[rescue] Wooohhhooo XP -> 0 to BSOD in 12min23sec
rescue at sunhelp.org
Fri Oct 26 22:26:20 CDT 2001
I firmly believe that Windows is used because "everyone else does" and
XP will be purchased because it's newer and must be better. Kids want
things because "everyone else has one" and many adults are no different.
We (in general) want something for nothing. We want to have the power of
computing without having to learn anything. I think that's not only not
possible, but downright stupid. An interface cannot be so intuitive as
to require no learning. "The only interface that is intuitive is the
nipple. Everything else is learned."
This goes right along with weight loss schemes that don't require a
diet, muscle-building regimes that require no exercise and so on. In
marketing terms Micros~1 *is* giving people what they want: something
for no effort (just too much money). In some ways this *is* vaporware.
They're selling a concept of reward for no effort, and the public is
Speaking of brainwashing... I remember a sales rep calling me and asking
if we were considering upgrading any of our servers to Windows NT. I
asked what we might possibly have on any server that would make Windows
NT an upgrade. Stopped him.
Kurt Huhn wrote:
> > Where does M$ find these people? Our M$ rep seemed to be brainwashed or
> > something, it was like he had some kind of personal infactuation w. Billy
> > boy it was pretty scary..... Then he tried to convince us to switch from
> > LaTeX to Office XP. At that point I stopped listened and I left in the
> > middle of his sentence, what a waste of my time!
> I often wonder, why would someone pay $200 (or more) for an OS that has no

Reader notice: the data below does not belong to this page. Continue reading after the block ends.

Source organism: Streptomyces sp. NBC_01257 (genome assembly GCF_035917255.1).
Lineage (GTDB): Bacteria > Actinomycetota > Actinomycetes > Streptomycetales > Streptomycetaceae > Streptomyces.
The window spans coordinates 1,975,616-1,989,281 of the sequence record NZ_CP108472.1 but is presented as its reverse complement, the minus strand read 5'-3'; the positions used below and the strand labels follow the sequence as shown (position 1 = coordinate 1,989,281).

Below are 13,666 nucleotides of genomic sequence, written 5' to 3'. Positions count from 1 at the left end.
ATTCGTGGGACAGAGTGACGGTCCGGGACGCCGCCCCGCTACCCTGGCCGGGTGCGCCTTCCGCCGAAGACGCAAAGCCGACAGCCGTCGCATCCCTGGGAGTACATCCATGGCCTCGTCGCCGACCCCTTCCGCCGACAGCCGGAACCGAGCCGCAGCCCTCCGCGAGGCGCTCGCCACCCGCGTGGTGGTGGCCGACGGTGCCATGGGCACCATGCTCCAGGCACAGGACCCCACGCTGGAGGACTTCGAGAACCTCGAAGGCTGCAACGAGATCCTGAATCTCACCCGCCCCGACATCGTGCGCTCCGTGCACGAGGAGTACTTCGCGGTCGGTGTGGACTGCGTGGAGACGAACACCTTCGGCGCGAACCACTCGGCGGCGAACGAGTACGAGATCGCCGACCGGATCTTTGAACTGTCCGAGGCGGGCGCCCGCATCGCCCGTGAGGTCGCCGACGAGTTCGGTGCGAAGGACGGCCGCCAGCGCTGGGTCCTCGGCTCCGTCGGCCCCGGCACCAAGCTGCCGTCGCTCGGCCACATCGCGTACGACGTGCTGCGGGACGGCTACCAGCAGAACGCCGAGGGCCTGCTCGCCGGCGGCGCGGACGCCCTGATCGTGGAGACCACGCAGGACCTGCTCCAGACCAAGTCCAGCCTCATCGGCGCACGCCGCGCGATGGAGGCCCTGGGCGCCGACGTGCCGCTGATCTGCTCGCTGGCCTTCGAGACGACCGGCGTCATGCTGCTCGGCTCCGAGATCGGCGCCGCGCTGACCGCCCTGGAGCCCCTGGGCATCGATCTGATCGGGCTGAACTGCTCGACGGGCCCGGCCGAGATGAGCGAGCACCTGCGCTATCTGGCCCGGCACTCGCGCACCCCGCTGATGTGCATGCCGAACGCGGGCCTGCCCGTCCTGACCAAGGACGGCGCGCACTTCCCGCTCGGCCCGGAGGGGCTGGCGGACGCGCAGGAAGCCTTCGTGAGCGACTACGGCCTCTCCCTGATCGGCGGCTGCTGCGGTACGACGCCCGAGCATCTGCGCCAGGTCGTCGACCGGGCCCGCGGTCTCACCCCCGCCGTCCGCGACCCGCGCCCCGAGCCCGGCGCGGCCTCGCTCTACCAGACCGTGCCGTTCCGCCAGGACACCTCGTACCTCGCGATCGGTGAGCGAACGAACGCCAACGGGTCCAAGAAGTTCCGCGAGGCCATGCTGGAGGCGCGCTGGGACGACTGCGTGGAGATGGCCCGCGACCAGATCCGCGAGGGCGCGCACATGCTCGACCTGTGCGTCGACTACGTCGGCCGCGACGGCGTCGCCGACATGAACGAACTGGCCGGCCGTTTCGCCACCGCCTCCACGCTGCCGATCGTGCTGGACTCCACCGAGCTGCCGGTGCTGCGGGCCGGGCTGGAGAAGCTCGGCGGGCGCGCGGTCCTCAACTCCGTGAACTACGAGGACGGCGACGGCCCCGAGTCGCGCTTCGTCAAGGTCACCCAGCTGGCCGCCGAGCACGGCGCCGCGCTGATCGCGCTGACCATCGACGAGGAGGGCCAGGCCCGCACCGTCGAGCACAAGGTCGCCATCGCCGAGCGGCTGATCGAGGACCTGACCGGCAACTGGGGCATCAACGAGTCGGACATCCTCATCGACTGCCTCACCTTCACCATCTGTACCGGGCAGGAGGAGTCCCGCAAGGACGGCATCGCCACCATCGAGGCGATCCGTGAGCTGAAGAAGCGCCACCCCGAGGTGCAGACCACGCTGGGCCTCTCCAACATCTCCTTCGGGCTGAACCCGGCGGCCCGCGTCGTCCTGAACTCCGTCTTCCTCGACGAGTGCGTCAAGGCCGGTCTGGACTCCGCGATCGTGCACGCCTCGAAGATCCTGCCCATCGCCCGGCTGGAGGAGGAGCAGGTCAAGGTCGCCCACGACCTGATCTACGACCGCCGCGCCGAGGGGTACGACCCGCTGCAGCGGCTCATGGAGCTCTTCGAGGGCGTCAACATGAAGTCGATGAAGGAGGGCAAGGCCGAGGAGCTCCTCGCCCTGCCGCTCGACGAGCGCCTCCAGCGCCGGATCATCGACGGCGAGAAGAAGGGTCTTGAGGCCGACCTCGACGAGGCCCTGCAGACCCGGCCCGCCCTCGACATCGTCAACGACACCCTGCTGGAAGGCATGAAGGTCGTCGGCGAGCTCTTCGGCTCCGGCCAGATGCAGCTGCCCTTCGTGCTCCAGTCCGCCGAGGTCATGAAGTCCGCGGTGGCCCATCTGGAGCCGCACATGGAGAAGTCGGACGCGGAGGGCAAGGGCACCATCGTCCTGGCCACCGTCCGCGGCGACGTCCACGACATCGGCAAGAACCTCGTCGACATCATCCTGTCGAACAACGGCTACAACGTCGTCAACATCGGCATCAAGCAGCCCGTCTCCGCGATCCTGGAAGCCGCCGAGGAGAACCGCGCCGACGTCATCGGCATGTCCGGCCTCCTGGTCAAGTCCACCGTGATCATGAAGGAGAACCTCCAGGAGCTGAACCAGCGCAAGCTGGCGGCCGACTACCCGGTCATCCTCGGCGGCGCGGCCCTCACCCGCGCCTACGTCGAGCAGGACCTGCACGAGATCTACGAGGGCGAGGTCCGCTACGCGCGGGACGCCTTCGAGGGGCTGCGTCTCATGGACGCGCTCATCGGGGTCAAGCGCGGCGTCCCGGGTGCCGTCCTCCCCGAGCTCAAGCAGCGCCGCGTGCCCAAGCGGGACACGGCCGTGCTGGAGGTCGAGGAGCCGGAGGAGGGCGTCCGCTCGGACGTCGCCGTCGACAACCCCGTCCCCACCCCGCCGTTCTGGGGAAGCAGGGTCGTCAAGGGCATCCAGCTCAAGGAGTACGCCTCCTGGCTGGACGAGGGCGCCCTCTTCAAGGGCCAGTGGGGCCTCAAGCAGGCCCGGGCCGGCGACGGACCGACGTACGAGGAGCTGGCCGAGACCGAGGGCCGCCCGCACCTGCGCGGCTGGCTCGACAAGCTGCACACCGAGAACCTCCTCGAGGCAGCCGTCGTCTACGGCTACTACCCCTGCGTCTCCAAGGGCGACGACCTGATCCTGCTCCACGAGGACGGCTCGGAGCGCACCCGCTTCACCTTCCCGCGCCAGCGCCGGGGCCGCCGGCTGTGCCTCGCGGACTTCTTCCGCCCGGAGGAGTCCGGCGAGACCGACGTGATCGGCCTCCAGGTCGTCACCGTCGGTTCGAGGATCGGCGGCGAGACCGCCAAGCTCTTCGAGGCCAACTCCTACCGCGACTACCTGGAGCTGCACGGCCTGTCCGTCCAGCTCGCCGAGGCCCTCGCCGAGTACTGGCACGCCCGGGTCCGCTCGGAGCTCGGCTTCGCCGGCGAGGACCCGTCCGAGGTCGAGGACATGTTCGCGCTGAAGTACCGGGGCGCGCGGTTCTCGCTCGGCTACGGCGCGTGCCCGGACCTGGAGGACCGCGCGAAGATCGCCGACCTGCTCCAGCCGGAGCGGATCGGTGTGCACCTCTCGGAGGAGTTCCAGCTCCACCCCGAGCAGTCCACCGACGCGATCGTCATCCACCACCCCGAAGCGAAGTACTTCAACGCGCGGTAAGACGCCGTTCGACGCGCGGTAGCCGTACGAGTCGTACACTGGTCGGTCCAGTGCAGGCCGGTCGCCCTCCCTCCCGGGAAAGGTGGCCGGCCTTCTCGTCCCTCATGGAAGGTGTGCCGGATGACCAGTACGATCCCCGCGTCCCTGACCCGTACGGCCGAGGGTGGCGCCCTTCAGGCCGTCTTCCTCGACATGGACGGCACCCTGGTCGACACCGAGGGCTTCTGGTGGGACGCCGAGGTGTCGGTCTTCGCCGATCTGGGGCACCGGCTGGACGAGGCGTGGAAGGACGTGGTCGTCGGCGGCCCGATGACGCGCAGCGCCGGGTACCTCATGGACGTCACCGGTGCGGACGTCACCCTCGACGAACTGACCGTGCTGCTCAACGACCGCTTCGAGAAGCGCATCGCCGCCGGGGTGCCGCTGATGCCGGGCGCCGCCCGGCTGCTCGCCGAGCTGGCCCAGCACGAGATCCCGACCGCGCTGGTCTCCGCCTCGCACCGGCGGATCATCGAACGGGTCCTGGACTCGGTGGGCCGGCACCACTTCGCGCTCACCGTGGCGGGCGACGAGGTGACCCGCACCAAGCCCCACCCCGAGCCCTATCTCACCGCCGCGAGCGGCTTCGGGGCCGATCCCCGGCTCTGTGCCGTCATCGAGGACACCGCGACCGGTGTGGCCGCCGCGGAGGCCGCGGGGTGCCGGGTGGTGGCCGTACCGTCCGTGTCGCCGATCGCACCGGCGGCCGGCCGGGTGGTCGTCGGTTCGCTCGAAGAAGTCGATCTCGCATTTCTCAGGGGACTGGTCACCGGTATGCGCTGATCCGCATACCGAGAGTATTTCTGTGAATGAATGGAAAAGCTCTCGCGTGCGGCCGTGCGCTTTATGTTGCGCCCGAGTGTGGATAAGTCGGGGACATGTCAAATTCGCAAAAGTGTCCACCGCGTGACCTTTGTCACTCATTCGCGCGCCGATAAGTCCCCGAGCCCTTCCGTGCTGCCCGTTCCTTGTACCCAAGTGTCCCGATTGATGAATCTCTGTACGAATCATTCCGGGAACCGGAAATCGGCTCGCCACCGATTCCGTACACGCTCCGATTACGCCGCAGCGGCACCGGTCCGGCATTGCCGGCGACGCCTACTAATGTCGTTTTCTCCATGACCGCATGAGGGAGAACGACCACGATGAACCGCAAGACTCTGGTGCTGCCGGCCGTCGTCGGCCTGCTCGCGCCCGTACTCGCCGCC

> significant business impact. I mean - what *are* the benefits of XP? Can
> someone explain to me in tangible terms why *any* business would make a
> switch to XP?
> I submit that, for all the supposed benefits of XP, you could setup a Linux
> box with StarOffice and your average business user wouldn't be any worse
> The same co-worker that argued the benefits of XP to me, also tried to argue
> that your average computer user shouldn't have to memorize commands - that
> buttons and gizmos and wizards should do all the thinking for you. I told
> him that it was bad practice to turn a computer into a pointy-clicky machine
> with a brain dead user. It's that type of thing that results in *huge*
> customer support expenditures - and raises helpdesk suicide rates.
> Apparently, the customization of the XP GUI is what makes it so great? "Is
> that so?" I asked, what happens when the user performs Stupid User Tricks
> and deletes [insert function here] icon from [insert M$ app here]? "Well,
> you reinstall the application." - he said.
> I was totally speachless....
> I don't think I won the argument - even though he walked away completely
> frustrated. The last thing he tried to convince me of was that, with the
> advent of buttons, users no longer need to memorize *anything*. Well, I
> shot that down with - "Then how do they know what the button does? They
> have to memorize the function of the button - or else they'd never know what
> that button does. Why is that any different than memorizing ctrl-b or
> crtl-i?" Seriously, I know transcriptionists thatn out-type anyone, using
> Wordstar. I knew a few that actually quit their jobs when they were forced
> to learn MS Word.
> rescue maillist - rescue at sunhelp.org
ssandau at bath.tmac.com
More information about the rescue